Having a loved one seek treatment for a substance use disorder can feel like a lonely place. The first thing to remember, as cliché as it might sound, is you really are not alone. According to the Substance Abuse and Mental Health Services Administration’s (SAMHSA) latest (2015) National Survey on Drug Use and Health (NSDUH) report, in 2015 an estimated 21.7 million people in the US, aged 12 or older, needed substance use treatment.1
As a family member or friend, you play a key role in your loved one’s recovery, encouraging them to live a healthier, sober life. However, it is important to acknowledge how difficult it can be to be the support system for somebody with a substance use disorder and to take proper steps to ensure you are taking care of yourself as well.
Find a Support System of Your Own
There are millions dealing with the pain of substance use disorder, which means there are that many more people whose lives are affected by a loved one who is suffering. There can be a stigma associated with substance use disorders, and it can be an extremely difficult topic to open up to anyone about, let alone strangers. However, finding a community of individuals who are experiencing something similar is essential to helping yourself heal, and becoming a better support system for your loved one. In the same way, it is important for the individual seeking treatment from substance misuse to engage with others on the same path, it is just as important for you to do the same.
It can be hard to open up about the stress and pain you have endured, watching a loved one with a substance abuse disorder struggle, while you feared for their health and their life. It is an extremely traumatic experience for family and friends, and one you must seek a healthy recovery from. Programs like Al-Anon or Alateen provide non-judgmental communities for family members to talk, educate themselves, and share their experiences with others who have faced similar struggles. This can help alleviate feelings of isolation, and provide guidance in how to communicate and handle situations that others have already experienced.
Set Realistic Expectations
When someone you love finally decides to seek treatment for a substance use disorder, the feelings of relief and hope can be overwhelming. And seeking treatment is a vital first step to living a sober, healthy life. However, it is important to remember that recovery is a process and one that lasts a lifetime.
You must set realistic expectations for your loved one, and understand that magnitude of the life-changing habits they will need to make, in order to avoid feeling disheartened or disappointed when your loved one doesn’t change overnight. Don’t assume that because they are seeking treatment, that means that all his or her issues have been solved. Your loved one will need your help establishing a new, sober life, and for many, it feels like starting from scratch. Patience and understanding go a long way for all involved.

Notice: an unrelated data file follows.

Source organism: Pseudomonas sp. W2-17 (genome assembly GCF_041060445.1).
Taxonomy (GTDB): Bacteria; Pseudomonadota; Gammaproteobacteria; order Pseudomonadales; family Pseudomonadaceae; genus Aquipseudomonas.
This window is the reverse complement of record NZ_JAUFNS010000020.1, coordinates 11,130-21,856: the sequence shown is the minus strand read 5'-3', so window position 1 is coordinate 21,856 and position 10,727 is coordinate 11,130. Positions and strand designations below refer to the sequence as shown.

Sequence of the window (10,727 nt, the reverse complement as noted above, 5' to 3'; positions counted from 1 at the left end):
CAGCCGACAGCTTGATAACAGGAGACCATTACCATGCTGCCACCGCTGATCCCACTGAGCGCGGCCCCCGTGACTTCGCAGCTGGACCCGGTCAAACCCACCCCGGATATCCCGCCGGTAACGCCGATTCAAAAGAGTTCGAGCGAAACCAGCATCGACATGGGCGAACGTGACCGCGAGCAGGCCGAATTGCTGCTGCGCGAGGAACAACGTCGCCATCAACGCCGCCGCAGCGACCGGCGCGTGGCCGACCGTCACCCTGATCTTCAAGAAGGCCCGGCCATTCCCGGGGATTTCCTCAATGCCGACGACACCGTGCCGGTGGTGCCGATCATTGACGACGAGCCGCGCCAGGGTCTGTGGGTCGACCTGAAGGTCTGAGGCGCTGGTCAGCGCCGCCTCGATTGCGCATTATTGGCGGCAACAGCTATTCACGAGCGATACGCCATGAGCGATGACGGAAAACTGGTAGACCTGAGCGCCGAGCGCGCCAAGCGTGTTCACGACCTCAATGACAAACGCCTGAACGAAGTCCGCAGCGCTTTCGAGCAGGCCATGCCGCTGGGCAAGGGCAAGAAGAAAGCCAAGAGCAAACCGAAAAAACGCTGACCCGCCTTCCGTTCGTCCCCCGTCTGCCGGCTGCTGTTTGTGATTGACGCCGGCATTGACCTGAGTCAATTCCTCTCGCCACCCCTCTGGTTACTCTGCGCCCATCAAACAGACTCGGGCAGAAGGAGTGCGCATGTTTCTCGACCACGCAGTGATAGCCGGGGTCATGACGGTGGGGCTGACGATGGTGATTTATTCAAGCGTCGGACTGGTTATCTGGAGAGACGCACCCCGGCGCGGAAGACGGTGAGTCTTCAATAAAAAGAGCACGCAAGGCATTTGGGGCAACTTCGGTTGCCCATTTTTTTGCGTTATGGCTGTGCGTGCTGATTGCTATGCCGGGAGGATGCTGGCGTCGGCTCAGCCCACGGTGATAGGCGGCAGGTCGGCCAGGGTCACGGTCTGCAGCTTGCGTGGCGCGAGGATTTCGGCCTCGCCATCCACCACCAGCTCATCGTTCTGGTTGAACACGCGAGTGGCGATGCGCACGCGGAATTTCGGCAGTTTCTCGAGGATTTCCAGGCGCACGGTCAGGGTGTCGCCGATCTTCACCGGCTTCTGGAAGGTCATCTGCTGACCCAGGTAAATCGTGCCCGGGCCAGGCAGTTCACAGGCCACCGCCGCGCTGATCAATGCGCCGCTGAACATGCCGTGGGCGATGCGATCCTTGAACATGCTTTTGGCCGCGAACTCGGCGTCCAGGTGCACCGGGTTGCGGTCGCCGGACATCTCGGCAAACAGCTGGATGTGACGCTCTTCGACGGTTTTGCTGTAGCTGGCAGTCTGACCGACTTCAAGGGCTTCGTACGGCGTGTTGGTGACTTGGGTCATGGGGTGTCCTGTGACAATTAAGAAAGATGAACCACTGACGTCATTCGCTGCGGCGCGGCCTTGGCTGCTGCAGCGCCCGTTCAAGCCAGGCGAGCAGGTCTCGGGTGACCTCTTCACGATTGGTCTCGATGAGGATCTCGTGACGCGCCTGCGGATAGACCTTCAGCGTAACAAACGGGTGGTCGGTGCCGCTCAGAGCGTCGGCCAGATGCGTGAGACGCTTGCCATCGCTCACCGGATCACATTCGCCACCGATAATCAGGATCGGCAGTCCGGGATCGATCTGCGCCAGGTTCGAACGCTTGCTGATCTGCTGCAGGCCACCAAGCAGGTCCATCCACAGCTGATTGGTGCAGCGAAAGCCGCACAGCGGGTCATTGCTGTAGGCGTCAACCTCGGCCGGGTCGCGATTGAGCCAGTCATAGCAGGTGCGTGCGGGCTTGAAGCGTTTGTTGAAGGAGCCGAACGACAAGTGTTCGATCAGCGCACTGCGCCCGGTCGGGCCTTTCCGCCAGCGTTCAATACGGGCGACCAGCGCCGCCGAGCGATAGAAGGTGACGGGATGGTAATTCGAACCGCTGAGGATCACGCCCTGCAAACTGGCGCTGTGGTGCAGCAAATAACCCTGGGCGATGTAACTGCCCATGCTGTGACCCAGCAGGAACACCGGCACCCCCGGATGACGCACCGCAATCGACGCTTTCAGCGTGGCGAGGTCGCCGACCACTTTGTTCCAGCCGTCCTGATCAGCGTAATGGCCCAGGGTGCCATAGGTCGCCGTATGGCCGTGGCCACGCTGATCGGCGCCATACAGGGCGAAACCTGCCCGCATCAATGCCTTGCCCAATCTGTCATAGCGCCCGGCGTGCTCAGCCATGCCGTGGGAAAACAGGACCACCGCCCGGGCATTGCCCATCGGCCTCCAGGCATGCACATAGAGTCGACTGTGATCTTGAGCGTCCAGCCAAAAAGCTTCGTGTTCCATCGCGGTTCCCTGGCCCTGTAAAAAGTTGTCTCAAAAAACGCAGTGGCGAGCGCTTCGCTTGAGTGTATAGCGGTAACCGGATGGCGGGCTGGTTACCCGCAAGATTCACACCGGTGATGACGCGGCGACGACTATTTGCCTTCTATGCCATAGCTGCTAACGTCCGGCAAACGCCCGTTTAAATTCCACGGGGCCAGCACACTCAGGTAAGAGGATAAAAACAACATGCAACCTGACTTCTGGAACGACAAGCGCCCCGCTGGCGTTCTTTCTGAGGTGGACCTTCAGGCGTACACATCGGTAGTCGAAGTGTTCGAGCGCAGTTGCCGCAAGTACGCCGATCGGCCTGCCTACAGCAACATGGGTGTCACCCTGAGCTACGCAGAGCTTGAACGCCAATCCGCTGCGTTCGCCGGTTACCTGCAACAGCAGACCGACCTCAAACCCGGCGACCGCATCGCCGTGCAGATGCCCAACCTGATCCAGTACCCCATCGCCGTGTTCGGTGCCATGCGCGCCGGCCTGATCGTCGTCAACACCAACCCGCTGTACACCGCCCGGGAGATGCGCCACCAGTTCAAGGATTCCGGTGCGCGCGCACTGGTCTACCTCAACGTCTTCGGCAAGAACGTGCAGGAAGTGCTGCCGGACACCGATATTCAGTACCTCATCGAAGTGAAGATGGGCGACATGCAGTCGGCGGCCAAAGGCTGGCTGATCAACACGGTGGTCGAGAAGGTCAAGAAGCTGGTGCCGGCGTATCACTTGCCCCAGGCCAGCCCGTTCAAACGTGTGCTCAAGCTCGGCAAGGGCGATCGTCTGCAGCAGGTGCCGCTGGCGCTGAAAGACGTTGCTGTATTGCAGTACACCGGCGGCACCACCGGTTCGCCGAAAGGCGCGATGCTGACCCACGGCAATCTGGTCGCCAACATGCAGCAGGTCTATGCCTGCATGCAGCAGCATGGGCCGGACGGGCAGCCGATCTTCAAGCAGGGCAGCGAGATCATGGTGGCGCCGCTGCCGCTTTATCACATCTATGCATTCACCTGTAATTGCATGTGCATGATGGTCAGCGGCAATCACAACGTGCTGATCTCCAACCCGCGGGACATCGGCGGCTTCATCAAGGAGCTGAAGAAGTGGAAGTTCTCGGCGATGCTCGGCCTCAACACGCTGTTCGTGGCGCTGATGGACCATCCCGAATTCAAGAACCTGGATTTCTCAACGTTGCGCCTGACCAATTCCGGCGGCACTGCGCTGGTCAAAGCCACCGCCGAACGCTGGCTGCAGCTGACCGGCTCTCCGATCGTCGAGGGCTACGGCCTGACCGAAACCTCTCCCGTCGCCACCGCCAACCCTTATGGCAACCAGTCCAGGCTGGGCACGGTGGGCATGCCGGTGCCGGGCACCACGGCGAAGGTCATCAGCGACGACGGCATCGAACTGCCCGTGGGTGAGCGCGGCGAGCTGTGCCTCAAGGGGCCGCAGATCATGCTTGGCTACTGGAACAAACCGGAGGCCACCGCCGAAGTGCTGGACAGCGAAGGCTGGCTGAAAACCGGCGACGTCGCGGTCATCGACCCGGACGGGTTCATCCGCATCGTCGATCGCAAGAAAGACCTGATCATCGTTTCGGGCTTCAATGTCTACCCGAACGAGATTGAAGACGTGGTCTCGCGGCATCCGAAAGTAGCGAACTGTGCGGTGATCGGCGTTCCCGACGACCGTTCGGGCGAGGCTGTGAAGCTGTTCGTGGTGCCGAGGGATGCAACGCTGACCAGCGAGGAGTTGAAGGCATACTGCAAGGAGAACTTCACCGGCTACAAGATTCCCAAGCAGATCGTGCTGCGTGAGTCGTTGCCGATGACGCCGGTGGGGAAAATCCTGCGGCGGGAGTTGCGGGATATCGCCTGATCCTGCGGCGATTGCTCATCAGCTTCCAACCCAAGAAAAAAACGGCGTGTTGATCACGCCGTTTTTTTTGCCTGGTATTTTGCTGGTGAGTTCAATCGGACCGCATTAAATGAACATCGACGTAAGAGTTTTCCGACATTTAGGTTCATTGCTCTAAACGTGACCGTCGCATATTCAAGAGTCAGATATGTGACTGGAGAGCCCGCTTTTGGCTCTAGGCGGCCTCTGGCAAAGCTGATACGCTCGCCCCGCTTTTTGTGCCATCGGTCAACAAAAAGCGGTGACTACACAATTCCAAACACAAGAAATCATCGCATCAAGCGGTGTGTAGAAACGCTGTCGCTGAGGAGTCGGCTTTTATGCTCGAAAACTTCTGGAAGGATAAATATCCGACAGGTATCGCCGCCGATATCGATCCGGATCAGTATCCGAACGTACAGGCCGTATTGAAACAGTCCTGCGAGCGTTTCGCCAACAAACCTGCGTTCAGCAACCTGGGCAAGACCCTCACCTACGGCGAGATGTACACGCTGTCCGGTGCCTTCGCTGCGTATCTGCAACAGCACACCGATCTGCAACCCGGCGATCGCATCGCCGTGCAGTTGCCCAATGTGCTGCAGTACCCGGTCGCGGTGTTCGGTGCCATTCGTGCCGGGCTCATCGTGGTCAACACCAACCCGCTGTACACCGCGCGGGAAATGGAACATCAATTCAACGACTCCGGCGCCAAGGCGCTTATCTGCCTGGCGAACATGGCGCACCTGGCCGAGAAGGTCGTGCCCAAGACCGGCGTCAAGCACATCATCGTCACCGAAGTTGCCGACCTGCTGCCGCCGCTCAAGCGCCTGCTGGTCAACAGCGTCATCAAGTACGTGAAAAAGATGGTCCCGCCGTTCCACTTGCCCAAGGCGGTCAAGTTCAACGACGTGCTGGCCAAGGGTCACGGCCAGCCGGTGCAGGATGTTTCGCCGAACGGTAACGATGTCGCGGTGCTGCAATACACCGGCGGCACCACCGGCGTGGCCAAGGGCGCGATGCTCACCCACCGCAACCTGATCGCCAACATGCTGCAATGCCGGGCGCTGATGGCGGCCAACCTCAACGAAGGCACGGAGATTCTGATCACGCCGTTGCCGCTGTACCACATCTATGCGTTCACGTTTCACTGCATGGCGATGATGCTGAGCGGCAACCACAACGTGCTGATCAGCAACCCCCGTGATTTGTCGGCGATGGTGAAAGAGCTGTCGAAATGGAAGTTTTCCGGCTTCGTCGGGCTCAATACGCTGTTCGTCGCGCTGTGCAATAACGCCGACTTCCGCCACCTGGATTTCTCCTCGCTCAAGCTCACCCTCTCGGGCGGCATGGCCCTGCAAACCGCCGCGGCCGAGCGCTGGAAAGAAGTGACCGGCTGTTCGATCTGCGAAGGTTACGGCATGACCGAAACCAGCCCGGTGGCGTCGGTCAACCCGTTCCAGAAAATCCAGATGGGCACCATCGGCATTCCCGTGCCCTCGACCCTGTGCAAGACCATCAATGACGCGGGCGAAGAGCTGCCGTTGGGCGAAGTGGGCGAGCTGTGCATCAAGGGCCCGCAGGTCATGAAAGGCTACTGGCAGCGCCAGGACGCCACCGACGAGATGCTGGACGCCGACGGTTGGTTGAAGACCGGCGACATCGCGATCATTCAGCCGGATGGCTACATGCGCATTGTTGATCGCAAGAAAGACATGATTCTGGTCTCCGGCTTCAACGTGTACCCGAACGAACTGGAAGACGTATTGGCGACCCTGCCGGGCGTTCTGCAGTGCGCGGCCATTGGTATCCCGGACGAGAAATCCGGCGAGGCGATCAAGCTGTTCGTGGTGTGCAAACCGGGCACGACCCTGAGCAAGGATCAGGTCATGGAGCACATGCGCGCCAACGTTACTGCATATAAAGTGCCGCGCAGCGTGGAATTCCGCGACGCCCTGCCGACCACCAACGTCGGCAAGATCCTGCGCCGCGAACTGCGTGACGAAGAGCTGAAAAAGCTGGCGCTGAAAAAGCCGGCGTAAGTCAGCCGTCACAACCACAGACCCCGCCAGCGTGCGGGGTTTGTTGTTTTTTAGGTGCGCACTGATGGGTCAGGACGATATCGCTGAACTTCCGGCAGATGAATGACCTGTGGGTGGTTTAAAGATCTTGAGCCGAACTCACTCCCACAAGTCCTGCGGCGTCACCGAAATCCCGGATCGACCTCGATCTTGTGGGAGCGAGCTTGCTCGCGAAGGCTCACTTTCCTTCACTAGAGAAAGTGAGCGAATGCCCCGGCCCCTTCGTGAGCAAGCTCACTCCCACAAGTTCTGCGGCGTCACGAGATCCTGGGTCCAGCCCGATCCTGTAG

Taking Time to Focus on You
When a family member is dealing with a substance use disorder, it can be all-consuming. Their health and well-being can become your primary focus, and forgetting to put aside time for your own happiness is easy to do. However, making time for yourself is key to maintaining a proper life balance that will allow you to be healthy enough to serve as a support system for your loved one in need. Find something that relaxes you – whether it be yoga, hiking, cooking classes, gardening, reading, going on a bike ride, or any activity or hobby that brings you joy. Self-care does not make you selfish. Making time to unwind is necessary, not just for your health, but also for your ability to be a support system for your loved one.
Stay Fit, Stay Healthy
As stated above, it is important to take care of yourself. In addition to finding time doing something that makes you happy, this also means staying healthy through exercise. Exercise can help reduce stress levels and depression – benefitting both the mind and the body.
Both family and individual therapy sessions can be instrumental in moving forward with the recovery process in a healthy way. Substance use disrupts the family dynamic, and there can be years of pent up resentment and anger. Undergoing family counseling sessions to learn how to communicate and move forward, as well as individual therapy sessions where you feel free to vent and express what you are struggling with, can be beneficial to all.
The journey of recovery is a marathon, not a sprint. In order to be a sustainable source of support, it is imperative that you take proper care of yourself. Acknowledge that by having a loved one with a substance abuse disorder, you yourself have been through an incredibly traumatic experience. Allow yourself time to heal. Re-learn how to communicate and move forward. Find things that make you happy, and make sure you remember to live your own life while your loved one is in treatment. The best way to be there for someone going through recovery is to maintain your own health.
Contact Us Today
To learn more about Life of Purpose, the first primary treatment facility on a college campus in the United States, please contact us at 1-888-787-7673.